Hard core collectors, aficionados of Psychedelia and lovers of the obscure, know all about this band, know all about and either have an original album (which you paid silly amounts of money for) have any one of a number of reissues, or got a copy from a friend; this post doesn’t actually apply to you. So you can skip the intro and perhaps even the entire post if you want.
This one is directed at the ones who are just getting to know that period of 60s music, have heard vague things about this album or have no idea what any of this stuff is, but are curious.
Apple were a British psychedelic rock band. The band was founded in Cardiff in 1968 by Rob Ingram on guitar and Jeff Harrad on bass. They released a single LP in 1969, titled An Apple a Day. The album was a commercial failure, and the band ceased to exist shortly after its release. However, during the subsequent years several tracks from the LP, most notably “The Otherside” by Harrad, were dubbed classics of British psychedelic rock by critics, making An Apple a Day one of the most sought-after British psychedelic rarities.
The original vinyl version (released by Page One Records) is now extremely hard to find. A reissue by Repertoire Records was released in 1994, which included several bonus songs (those being early mono versions of some of the album’s tracks).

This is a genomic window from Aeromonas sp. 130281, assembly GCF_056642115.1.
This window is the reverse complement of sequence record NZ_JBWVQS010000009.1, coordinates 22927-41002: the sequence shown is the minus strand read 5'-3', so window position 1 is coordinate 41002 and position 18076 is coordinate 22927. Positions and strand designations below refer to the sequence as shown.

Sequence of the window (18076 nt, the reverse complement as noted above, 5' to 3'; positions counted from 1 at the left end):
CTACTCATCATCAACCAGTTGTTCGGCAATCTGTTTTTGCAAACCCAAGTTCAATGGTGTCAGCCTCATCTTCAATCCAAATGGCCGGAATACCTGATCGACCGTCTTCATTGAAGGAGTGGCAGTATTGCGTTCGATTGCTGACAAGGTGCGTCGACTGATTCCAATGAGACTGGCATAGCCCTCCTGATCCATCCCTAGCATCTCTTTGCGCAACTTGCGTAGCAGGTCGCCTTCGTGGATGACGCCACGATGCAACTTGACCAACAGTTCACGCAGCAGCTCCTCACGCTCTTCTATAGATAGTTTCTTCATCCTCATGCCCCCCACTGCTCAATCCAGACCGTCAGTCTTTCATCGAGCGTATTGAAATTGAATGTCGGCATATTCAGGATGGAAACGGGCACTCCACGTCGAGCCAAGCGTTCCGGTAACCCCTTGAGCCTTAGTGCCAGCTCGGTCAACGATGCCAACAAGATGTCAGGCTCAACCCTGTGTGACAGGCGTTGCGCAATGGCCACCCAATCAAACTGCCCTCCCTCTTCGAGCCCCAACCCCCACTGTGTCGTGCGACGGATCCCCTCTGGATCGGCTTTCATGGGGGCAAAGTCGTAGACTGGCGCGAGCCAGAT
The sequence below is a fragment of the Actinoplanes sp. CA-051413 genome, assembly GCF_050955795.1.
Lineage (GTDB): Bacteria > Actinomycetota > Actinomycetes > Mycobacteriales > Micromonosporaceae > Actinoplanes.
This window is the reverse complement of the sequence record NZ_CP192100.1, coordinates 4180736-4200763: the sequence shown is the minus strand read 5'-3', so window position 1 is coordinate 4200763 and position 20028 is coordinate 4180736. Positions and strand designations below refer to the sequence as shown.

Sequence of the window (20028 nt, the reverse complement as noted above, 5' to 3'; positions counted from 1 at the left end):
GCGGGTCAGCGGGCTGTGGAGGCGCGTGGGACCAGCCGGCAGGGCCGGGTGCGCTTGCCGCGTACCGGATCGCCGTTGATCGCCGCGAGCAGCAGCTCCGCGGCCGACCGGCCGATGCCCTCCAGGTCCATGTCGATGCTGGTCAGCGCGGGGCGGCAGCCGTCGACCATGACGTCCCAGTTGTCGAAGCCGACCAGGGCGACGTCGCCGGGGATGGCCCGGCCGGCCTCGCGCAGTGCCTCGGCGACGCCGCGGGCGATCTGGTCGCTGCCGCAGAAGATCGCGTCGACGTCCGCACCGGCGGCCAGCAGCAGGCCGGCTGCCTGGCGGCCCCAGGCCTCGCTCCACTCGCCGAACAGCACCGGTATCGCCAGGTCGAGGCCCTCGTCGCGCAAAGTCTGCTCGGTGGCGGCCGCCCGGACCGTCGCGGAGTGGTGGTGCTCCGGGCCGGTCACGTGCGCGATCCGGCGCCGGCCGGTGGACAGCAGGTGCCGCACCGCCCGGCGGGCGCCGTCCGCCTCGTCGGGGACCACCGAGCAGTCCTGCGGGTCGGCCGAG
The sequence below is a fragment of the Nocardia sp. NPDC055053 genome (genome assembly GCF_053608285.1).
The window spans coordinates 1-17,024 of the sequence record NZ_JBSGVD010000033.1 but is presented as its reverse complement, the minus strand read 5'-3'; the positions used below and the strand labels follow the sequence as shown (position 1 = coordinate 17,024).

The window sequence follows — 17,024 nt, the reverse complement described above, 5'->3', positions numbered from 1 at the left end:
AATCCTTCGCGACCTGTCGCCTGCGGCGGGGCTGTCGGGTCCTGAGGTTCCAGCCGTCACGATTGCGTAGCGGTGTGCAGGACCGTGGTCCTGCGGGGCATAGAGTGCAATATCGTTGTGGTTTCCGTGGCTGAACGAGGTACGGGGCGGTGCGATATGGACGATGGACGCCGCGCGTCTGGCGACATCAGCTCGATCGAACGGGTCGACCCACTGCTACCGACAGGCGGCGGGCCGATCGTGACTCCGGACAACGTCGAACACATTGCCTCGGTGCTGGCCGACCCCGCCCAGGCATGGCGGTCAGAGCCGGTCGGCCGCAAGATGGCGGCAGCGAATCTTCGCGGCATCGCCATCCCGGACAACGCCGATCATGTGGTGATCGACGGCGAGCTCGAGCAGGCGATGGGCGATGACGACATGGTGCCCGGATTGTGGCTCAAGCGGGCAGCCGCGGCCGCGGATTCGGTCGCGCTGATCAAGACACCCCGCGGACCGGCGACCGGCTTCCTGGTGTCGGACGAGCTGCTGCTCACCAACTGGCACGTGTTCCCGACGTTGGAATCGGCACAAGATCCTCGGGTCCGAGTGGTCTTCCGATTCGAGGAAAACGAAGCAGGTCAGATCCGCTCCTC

The story of Apple isn’t all that different than a few thousand other bands throughout Rock history. Came and went in a flash, got disillusioned, called it a day, went off and did other things, quietly forgot about what might’ve been and just got on with life. Time was, the cut-out bins at records stores fairly overflowed with this album and countless others – some worthy of a second hearing, others; you wonder why they wasted the vinyl – such is Rock history. Now of course, you have CD cutouts – thousands. Bands just like this one, or their 90’s and 2000’s equivalents. Sometimes it’s too overwhelming – you just can’t sit and listen to every one, finding the gold among the sewage. But they’re there – and the work is in the listening. But there are still gems waiting to be discovered.
There’s probably one getting ready to happen right now. That’s why its crucial to keep an open ear.
You may like or despise these four tracks, representing a sample of a band from a specific period of time – it’s your choice. But at least its available. Ears and minds are good things to keep open at all times.
There are worse habits to have.